Reproductive Racism?

Curator's Note

The abortion debate remains so laden with fear, deceit, religious rhetoric, racism, and classism, that deciphering the truth from fact proves impossible. Does LifeAlways care about me, or are they hiding behind an ethic of care to push a public agenda to seize control over my private body? According to their website, thatsabortion.com, LifeAlways claims to promote the health of African Americans by spreading the truth about abortion. I support this mission. I support educating all women so we can avoid unwanted pregnancy. I support an ethic of pro-health. However, this billboard does not promote LifeAlways’ mission.

LifeAlways’ campaign attacks Black women and deepens the health disparity that is our reproductive system. LifeAlways adds to a body of discourse that stigmatizes Black women as promiscuous and sexually irresponsible, psychologically immature, and murderers. There is no truth in the headline. If LifeAlways wants to change our nation’s ideologies concerning abortion, attacking Black women’s wombs is an ineffective and misdirected plan.

I love the tagline, LifeAlways, but I’m not convinced. Life is impossible without reproductive justice. Reproductive justice is impossible without agency, the ability to make decisions based on unbiased information, unbiased health education, and culturally relevant research to fuel effective health messages. LifeAlways does not promote life because it does not promote health. Reproductive justice isn’t about a woman’s right to choose or a baby’s right to life, it is about our right to be represented fairly in advertisement, and our right to unbiased education and health.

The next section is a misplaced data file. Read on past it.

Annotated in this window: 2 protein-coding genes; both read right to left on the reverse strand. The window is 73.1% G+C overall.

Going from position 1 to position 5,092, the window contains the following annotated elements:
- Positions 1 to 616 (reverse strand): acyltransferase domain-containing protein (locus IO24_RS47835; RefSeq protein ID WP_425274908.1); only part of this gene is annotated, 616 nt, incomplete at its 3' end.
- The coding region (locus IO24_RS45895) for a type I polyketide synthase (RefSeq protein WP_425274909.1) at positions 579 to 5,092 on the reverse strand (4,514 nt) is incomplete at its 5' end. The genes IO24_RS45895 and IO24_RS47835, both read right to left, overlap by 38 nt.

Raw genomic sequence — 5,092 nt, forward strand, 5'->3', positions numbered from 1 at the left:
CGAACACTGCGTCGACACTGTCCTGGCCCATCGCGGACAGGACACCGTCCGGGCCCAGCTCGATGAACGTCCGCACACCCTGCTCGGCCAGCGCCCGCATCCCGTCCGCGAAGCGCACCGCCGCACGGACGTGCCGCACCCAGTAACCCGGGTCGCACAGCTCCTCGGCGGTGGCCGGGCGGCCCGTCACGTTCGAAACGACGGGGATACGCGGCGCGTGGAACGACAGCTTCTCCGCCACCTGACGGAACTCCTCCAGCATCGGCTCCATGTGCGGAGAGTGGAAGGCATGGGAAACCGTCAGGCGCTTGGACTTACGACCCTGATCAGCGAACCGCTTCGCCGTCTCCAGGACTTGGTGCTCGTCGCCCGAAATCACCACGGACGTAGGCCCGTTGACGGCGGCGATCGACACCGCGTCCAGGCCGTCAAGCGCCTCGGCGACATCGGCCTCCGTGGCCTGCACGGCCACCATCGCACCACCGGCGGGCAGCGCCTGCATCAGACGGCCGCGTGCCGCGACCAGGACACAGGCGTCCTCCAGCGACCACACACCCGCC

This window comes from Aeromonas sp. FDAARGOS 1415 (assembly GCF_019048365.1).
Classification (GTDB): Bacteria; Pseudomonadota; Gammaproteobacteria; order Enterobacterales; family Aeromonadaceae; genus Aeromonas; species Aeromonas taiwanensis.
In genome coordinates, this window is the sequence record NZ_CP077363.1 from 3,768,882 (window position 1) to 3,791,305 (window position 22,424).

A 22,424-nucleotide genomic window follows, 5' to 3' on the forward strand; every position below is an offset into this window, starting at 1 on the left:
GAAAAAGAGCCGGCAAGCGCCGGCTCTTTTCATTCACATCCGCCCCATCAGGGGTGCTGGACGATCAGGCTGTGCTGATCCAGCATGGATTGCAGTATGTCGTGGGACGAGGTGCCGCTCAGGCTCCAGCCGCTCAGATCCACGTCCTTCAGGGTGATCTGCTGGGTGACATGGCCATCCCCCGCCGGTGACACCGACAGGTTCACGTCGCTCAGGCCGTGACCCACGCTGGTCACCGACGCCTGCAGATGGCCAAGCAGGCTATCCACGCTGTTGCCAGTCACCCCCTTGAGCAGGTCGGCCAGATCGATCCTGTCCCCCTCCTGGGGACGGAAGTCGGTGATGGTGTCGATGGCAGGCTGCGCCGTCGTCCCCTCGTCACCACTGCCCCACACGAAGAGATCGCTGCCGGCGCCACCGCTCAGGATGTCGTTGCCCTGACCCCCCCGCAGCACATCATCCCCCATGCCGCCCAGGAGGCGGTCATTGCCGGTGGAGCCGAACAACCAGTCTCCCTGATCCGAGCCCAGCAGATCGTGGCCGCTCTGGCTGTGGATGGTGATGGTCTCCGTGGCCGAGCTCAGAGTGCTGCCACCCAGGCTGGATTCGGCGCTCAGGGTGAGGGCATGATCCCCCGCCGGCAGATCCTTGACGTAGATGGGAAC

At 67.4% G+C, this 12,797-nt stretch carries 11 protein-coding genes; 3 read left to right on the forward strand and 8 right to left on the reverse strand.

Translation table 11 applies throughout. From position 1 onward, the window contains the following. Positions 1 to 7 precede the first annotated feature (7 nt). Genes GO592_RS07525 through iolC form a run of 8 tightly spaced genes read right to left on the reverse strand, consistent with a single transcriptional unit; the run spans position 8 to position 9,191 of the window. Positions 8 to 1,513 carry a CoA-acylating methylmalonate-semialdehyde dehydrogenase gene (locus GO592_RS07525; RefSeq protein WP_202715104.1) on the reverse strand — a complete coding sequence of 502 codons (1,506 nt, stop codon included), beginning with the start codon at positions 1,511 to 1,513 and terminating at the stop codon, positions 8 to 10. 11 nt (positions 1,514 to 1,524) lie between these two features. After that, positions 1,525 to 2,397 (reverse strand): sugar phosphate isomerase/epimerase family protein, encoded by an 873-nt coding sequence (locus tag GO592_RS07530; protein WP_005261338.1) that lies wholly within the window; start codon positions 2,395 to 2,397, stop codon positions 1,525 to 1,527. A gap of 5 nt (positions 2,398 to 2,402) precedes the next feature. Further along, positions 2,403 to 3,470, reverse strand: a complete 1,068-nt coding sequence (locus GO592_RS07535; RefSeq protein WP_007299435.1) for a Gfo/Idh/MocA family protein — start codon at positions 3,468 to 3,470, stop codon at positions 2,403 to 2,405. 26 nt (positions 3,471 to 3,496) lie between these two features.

The reproductive justice movement provides a full programmatic shift in the way we view and engage reproductive issues connected to everyone. It is not a matter of simply being pro-life or pro-choice because the collective issues that influence these outcomes are much deeper than surface labels. Reproductive imperialism dates back to 18th century efforts to exploit and abuse Black women to increase the slave population. Though its form has changed from enslavement to discriminatory welfare policies, abortion restrictions, and criminal prosecution, outsiders continue to control the reproductive choices of Black women. Reproductive justice places Black women at the center and embraces the full onset of communal issues affecting African American culture.

The ad campaign launched by LifeAlways inspired this week InMediaRes. I invited curators to talk about reproductive justice versus reproductive imperialism. We tackle what reproductive justice is and how reproductive imperialism manifests in media. Enjoy.

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